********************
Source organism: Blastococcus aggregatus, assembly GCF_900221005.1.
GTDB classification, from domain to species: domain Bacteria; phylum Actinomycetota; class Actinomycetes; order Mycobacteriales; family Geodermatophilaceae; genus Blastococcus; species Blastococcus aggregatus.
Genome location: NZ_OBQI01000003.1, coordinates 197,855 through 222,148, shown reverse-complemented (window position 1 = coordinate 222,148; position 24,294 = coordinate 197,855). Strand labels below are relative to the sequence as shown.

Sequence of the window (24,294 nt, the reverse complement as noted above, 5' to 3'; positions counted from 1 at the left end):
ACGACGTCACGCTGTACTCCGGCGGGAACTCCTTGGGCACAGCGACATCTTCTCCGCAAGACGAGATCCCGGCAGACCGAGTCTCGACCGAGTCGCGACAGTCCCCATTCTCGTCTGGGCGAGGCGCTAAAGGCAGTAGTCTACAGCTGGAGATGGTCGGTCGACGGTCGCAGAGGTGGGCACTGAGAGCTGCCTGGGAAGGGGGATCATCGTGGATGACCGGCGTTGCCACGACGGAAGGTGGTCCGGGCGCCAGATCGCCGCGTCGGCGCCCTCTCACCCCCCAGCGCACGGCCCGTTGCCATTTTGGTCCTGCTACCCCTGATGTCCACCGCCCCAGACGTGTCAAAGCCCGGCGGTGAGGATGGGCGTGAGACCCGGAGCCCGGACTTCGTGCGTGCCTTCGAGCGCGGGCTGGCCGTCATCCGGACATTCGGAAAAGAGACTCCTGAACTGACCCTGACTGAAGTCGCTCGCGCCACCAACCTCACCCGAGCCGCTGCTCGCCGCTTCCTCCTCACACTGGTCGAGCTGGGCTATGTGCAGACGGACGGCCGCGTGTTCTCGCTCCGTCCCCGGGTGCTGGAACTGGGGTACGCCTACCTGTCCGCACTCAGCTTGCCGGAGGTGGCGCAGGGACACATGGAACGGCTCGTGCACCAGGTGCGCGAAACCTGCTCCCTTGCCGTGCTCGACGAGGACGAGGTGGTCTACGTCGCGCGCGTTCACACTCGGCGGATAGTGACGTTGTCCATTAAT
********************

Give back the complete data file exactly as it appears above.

Source organism: Blastococcus aggregatus, assembly GCF_900221005.1.
GTDB classification, from domain to species: domain Bacteria; phylum Actinomycetota; class Actinomycetes; order Mycobacteriales; family Geodermatophilaceae; genus Blastococcus; species Blastococcus aggregatus.
Genome location: NZ_OBQI01000003.1, coordinates 197,855 through 222,148, shown reverse-complemented (window position 1 = coordinate 222,148; position 24,294 = coordinate 197,855). Strand labels below are relative to the sequence as shown.

Sequence of the window (24,294 nt, the reverse complement as noted above, 5' to 3'; positions counted from 1 at the left end):
ACGACGTCACGCTGTACTCCGGCGGGAACTCCTTGGGCACAGCGACATCTTCTCCGCAAGACGAGATCCCGGCAGACCGAGTCTCGACCGAGTCGCGACAGTCCCCATTCTCGTCTGGGCGAGGCGCTAAAGGCAGTAGTCTACAGCTGGAGATGGTCGGTCGACGGTCGCAGAGGTGGGCACTGAGAGCTGCCTGGGAAGGGGGATCATCGTGGATGACCGGCGTTGCCACGACGGAAGGTGGTCCGGGCGCCAGATCGCCGCGTCGGCGCCCTCTCACCCCCCAGCGCACGGCCCGTTGCCATTTTGGTCCTGCTACCCCTGATGTCCACCGCCCCAGACGTGTCAAAGCCCGGCGGTGAGGATGGGCGTGAGACCCGGAGCCCGGACTTCGTGCGTGCCTTCGAGCGCGGGCTGGCCGTCATCCGGACATTCGGAAAAGAGACTCCTGAACTGACCCTGACTGAAGTCGCTCGCGCCACCAACCTCACCCGAGCCGCTGCTCGCCGCTTCCTCCTCACACTGGTCGAGCTGGGCTATGTGCAGACGGACGGCCGCGTGTTCTCGCTCCGTCCCCGGGTGCTGGAACTGGGGTACGCCTACCTGTCCGCACTCAGCTTGCCGGAGGTGGCGCAGGGACACATGGAACGGCTCGTGCACCAGGTGCGCGAAACCTGCTCCCTTGCCGTGCTCGACGAGGACGAGGTGGTCTACGTCGCGCGCGTTCACACTCGGCGGATAGTGACGTTGTCCATTAAT